In recent years, researchers have found it desirable for obtaining specific desirable properties to prepare blends of these two dominant types, resulting in a highly useful form, or co-polymer, designated as PLGA or poly(lactic-co-glycolic acid).
- Material for the Subfascial Button
In one or more embodiments, the biodegradable wound closure device may be made of biodegradable material of different stability (i.e. half-life). While it is important for the material that is in direct contact with the fascia or lending support to that (the subfascial button base 506, screw 110, and superfascial button base 606) needs to stay in place for a few months, while the rest of the implantable structure can degrade significantly in a matter of weeks without affecting the performance of the payload. In one or more embodiments, the screw 110 would degrade sooner than the subfascial button base 506 and superfascial button base 606, so that the ends of the defect are allowed to grow together while protecting the surface of the defect.
Owing to its necessarily and virtually inaccessible location beneath the fascia and peritoneum and its need to be placed and positioned correctly and precisely in proper alignment with the superfascial button base 606 located on the other side, the material used for the subfascial button base 506 must be even more specialized than the superfascial button base 606. That is, besides the same requirement for biodegradability and biocompatibility, the additional need for its placement and positioning in a virtually inaccessible and invisible location imposes much more stringent specifications and limitations upon the grade of polymer used for this component.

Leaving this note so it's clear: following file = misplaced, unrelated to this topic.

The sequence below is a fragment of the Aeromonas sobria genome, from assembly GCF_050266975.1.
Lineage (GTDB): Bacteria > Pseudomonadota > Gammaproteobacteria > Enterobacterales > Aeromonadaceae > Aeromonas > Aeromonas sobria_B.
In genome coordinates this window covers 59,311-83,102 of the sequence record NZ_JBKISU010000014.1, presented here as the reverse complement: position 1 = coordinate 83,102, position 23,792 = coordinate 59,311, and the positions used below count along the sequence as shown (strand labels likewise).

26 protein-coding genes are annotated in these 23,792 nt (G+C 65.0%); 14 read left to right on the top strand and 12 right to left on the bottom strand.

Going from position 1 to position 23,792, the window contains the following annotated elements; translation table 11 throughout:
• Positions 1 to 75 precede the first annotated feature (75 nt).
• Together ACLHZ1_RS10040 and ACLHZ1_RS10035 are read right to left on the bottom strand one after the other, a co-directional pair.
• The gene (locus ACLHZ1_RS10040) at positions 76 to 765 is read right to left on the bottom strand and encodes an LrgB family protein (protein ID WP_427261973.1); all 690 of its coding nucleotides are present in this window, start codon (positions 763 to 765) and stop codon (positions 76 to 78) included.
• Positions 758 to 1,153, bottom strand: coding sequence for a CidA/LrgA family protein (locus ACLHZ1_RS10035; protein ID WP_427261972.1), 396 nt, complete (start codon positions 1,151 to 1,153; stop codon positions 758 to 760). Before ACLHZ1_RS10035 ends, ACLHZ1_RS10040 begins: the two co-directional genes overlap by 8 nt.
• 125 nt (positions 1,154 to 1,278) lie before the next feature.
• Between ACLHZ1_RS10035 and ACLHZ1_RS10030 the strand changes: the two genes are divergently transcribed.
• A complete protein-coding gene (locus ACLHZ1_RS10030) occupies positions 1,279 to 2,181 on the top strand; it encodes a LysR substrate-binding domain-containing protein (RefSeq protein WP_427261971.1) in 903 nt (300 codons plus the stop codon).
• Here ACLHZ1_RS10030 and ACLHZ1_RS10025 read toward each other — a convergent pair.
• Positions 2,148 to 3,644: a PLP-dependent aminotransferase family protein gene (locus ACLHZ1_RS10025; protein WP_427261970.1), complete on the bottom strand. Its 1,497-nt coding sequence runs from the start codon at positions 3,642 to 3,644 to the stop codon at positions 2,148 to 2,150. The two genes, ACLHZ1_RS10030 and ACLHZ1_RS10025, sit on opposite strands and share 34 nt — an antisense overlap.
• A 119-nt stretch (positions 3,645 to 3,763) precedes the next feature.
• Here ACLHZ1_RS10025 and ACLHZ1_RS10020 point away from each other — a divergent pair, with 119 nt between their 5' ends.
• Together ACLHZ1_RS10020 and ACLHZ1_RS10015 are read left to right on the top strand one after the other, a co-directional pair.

In one or more embodiments, the subfascial button 102 is made from shape memory biodegradable polymer, such that the cross-section of its insertion is small, but over time it expands against the fascia. In one embodiment, it would be inserted in a teardrop shape, and once in place expand into a flattened disc-like shape.
Although various pre-insertion bending and folding manipulative procedures might be conceived and envisioned for controlling the profile of the subfascial button base 506 to enable it to be inserted into and through the subcutaneous tissue and fascial defect and then, somehow, unfolded and flattened, and deployed into its desired position correctly aligned with the superfascial button 104; such requirements are considered essentially unreliable, excessively time-consuming and of seriously doubtful feasibility for a practical and increasingly common surgical procedure. For these reasons, in one or more embodiments of the invention, the material contemplated for the subfascial button base 506 is a co-polymer having the desired biodegradability characteristics for the application, but also one that possesses a shape-memory property. Shape memory polymers are discussed in Lendlein and Kelch (Lendlein, A. and Kelch, J. “Shape-Memory Polymers” Angewandte Chem. Int. Ed., 41, 2034-2057 (2002)) and described further in Kawai and Matsuda (U.S. Pat. No. 4,950,258, issued Aug. 21, 1990).